Thursday, February 14, 2008

The pros and cons of selling covered calls on dividend paying stocks.

Selling Covered Calls is a strategy in which an investor sells a call option contract while at the same time owning an equivalent number of shares in the underlying stock. It is considered to be one of the safest option strategies in the market. Typically it is performed over a short term period of time, since option contracts always have a finite lifespan. The typical strike price at which call options are sold is normally above the current price at which the stock is trading. Thus, if Pepsi stock is trading at 70, its shareholders could sell a covered call at $75 strike.

The economic incentive for the seller for writing a covered call is that he collects options premium, which increases his income from the stock he owns. With the passage of time, the time value portion of the option's premium generally decreases - a positive effect for an investor with a short option position. In addition to that, the stockholder still owns the stock after he writes a call. So they continue to collect all dividends paid as long as the option is not exercised!

This strategy is most profitable when stocks trade in a range and as a result the call option expires worthless. Thus an investor who can correctly predict that a stock would not experience significant price swings over a certain period in the future, could achieve extraordinary results over time. Investors are also always free to purchase the covered call back from the market at any time if they change their opinion on the direction of the stock price. Even if stock prices decline after a covered call has been written, the investor is still better off, because their losses are smaller due to the options premium collected. If the option expires worthless or is sold profitably and the investor still owns the underlying, they can generate more income by selling more covered calls.

Selling Covered Calls sounds appealing at first, because theoretically one could get two passive income streams from one stock. There are some risks with this strategy though, which might make it less appealing to investors.

First, if the stock price rises above the strike price at which the call was written, one would not be able to participate in any upside gains in the stock, because they are required to sell it to the call buyer to whom the call option was written in the first place. The only scenario in which the investor will keep the stock and the premium is when the stock price does not increase above their strike price. This strategy seems inferior because it assumes that investors could time the market by betting whether or not the stock would be above/below the strike price at expiration. Studies have shown that investors are pretty bad at timing the markets, because the majority always seems to be selling at the bottom and buying at the top. The strategy also seems inferior because by writing covered calls stockholders are limiting their upside potential, while leaving their downside wide open. You are selling your rising stocks and keeping your losers, while earning some income in the process, which in reality is eroding your capital gains. The psychological weak points of this strategy is that most investors always believe that their stocks would be rising over time, so betting against your own portfolio in terms of covered call selling seems counterintuitive. It also does not eliminate the risk of stock ownership - if a stock declines, investors will still suffer losses, although they would be a little lower due to the premium received.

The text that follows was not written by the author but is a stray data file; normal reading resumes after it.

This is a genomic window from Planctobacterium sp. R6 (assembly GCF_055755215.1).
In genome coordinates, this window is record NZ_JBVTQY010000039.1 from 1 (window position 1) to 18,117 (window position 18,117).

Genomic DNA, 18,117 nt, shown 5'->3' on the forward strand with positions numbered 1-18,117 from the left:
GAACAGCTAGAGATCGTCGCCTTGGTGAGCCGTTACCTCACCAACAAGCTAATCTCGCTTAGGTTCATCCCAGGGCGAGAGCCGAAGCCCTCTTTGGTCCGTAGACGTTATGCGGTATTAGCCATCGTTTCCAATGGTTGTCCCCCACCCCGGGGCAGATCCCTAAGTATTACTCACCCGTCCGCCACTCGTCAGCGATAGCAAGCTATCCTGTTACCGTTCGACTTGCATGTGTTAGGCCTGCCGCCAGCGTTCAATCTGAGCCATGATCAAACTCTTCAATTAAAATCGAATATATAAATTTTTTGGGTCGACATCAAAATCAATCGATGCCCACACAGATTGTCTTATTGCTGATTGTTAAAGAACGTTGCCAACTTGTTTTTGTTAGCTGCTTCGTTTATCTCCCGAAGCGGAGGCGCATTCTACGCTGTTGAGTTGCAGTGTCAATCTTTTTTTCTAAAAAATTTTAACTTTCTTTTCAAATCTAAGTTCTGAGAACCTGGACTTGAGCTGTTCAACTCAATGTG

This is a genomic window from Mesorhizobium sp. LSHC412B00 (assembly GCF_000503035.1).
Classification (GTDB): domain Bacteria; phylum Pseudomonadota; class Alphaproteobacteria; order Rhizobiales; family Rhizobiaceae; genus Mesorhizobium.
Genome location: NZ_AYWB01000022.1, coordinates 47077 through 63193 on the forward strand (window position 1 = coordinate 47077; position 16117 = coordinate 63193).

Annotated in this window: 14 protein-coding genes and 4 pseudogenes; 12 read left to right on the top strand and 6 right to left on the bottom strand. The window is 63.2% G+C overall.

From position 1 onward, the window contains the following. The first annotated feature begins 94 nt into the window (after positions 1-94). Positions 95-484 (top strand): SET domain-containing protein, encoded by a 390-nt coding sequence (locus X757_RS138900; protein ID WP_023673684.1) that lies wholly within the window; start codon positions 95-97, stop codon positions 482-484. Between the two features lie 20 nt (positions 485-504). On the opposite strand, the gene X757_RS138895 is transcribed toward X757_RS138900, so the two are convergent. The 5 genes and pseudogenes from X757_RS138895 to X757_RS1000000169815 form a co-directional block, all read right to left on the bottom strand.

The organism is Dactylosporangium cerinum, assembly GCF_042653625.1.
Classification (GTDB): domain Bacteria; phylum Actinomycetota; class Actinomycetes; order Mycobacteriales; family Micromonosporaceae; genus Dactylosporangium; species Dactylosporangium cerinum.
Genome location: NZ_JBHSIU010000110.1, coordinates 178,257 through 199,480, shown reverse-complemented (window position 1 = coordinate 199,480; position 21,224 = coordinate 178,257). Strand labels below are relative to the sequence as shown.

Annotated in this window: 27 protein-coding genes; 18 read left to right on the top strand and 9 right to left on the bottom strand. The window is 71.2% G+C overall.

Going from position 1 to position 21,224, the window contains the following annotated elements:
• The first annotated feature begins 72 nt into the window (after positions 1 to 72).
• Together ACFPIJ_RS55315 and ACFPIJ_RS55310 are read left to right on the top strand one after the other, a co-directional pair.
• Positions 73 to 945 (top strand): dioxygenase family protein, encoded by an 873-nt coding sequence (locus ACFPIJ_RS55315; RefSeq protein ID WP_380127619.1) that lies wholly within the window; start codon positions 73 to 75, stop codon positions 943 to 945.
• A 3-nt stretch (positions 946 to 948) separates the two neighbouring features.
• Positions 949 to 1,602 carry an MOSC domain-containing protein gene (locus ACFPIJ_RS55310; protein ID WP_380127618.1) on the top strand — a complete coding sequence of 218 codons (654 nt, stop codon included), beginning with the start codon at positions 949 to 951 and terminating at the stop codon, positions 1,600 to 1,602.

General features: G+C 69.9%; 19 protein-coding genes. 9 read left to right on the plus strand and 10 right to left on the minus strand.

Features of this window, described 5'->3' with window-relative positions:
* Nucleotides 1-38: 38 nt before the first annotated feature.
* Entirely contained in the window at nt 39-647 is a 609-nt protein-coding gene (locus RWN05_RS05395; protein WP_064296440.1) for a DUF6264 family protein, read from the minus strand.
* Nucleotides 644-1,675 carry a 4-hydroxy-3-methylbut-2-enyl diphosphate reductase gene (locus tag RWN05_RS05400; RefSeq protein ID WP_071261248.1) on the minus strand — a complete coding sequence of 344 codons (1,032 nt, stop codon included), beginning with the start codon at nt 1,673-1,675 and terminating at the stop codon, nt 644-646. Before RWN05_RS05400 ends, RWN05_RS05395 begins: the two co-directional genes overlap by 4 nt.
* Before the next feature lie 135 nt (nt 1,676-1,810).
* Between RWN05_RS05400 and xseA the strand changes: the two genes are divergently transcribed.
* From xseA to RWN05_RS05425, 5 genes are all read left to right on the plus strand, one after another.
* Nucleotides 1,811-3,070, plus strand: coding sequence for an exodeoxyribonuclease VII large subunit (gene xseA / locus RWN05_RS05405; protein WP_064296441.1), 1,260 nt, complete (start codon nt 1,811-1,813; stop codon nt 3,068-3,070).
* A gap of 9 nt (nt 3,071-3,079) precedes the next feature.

Another negative for owners of dividend stocks who sell covered calls on their holdings, is that there is always the possibility that the call holder might want to capture the stock’s dividend. In that case, the option must be exercised a day before the underlying stock’s ex-dividend date. That’s the only way for the call holder to purchase underlying shares and be eligible for the dividend. In this case, you might not receive notification that the option has been exercised until the ex-dividend date itself.
In conclusion selling covered calls on dividend stocks could theoretically provide an investor with two potential streams of income from one stock if its price does not increase above their strike price – options premium collected and dividends payments received. If the price increases, the call option will be exercised and the investor must sell his stock at a predetermined price. They won’t be able to participate in the stocks upside, unless they buy their stock back, at higher levels. Furthermore the strategy does not protect against declines in prices of the underlying. Just like any strategy involving securities there is always the opportunity for a huge profit if done correctly, or for a huge loss if done incorrectly. Thus an investor will always be better off in the long run if they took those strategies with a grain of salt and do their own due diligence before taking any action, which could impact their finances.